On January 9, Chinese warships arrived in Cambodia for a scheduled visit. While details still remain unclear, the defense engagement, the first publicized one of its kind between the two sides in 2019, has once again put the spotlight on the military ties between them amid growing hype about Beijing’s inroads in Cambodia.
As I have noted previously in these pages, the idea of a deepening Chinese military presence in Cambodia is far from new. China has long been a key defense partner for Hun Sen’s Cambodia, including its top provider of military equipment, and both sides have been stepping up their defense ties in recent years in areas such as new exercises and new Chinese investments supporting military infrastructure.
But attention to this trend has grown in recent years due to several factors, including wider concerns about a deepening Chinese economic and security presence in Southeast Asia as well as the setbacks to democracy in certain countries in the Indo-Pacific region. A case in point was late last year, where we saw the latest round of public scrutiny on the notion of a Chinese naval base in Cambodia tied to a controversial, ongoing port project. U.S. officials directly raised the issue with Cambodia and Cambodian Prime Minister Hun Sen received a letter from U.S. Vice President Mike Pence on the topic (See: “What’s in the China-Cambodia Military Base Hype?”).
This week, the defense aspect of the China-Cambodia relationship was in the headlines again with the arrival of Chinese vessels to Cambodia. Three Chinese vessels docked at Sihanoukville port for a four-day visit aimed at strengthening ties between the navies of the two countries.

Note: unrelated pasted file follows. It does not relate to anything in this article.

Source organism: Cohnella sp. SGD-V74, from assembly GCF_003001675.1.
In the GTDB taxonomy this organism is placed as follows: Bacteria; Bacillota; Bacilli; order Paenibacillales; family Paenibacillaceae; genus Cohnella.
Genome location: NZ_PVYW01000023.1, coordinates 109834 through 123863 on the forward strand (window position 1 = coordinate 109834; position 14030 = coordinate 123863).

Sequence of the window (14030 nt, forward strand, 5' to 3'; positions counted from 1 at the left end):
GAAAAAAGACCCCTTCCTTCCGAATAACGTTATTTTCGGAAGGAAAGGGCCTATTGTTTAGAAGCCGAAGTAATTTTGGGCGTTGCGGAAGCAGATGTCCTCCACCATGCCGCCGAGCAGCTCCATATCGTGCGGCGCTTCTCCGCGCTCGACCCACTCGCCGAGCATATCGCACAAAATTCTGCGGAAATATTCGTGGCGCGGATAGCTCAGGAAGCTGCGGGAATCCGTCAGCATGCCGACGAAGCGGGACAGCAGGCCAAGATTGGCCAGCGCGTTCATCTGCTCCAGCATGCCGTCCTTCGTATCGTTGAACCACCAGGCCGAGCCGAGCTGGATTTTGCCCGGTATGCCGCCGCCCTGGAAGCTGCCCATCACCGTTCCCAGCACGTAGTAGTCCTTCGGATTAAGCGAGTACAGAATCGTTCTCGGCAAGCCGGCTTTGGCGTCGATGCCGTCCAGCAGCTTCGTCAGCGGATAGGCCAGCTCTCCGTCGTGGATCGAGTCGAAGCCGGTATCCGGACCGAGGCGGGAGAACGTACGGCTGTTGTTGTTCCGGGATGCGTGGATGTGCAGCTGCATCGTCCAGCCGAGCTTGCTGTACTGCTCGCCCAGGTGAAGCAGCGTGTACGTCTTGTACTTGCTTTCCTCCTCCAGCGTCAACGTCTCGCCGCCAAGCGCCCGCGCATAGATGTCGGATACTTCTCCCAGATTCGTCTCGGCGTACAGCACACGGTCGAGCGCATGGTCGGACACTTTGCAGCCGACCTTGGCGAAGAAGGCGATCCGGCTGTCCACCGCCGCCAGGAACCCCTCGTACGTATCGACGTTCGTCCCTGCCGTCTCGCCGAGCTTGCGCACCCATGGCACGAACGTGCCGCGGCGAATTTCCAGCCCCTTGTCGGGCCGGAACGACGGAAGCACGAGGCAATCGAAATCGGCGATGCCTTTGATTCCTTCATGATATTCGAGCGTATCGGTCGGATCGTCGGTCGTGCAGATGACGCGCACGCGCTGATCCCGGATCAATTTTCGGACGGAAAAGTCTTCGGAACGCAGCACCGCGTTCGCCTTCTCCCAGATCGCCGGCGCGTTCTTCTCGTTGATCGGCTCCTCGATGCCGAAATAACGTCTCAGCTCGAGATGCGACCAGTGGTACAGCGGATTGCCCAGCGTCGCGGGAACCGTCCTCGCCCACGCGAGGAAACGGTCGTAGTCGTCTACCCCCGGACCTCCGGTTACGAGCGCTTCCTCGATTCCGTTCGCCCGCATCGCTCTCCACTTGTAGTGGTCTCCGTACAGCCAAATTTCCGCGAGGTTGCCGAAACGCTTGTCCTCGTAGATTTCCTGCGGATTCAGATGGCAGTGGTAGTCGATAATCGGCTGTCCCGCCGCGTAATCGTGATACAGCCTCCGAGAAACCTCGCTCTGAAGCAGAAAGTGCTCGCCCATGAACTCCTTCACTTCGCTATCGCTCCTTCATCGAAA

The ships, which are carrying around 700 crew members, are expected to stay in port as both sides undertake a series of interactions that would involve Defense Minister Tea Banh and others, Defense Ministry spokesperson Chhum Socheat said via his Facebook page.
Beyond that, few specifics have been made publicly available about exactly what both sides have in mind regarding the engagement as well as what this means for their defense collaboration more generally. Separately, Tea Sokha, the deputy commander of the Royal Cambodian Navy, said that the two sides are expected to hold a series of interactions including a joint naval exercise, but also added, according to The Khmer Times, that both countries “do not plan to hold discussions on any military assistance from China.”
It is far from surprising that Cambodian officials are walking a careful rhetorical balance with the visit, on the one hand demonstrating that Phnom Penh still has partners it can work with despite strained ties with some Western countries, while on the other hand also allaying fears about Chinese military inroads into Cambodia that have been heightened in recent months.
Yet that should not be confused with the substantive and substantial inroads China has made on the defense side in Cambodia in recent years, and Beijing’s continued efforts to opportunistically push to envelope on this score where it can. It is that wider trend, rather than discrete interactions such as the warships visit or occasional statements about them, that warrants careful watching for the rest of 2019 and beyond.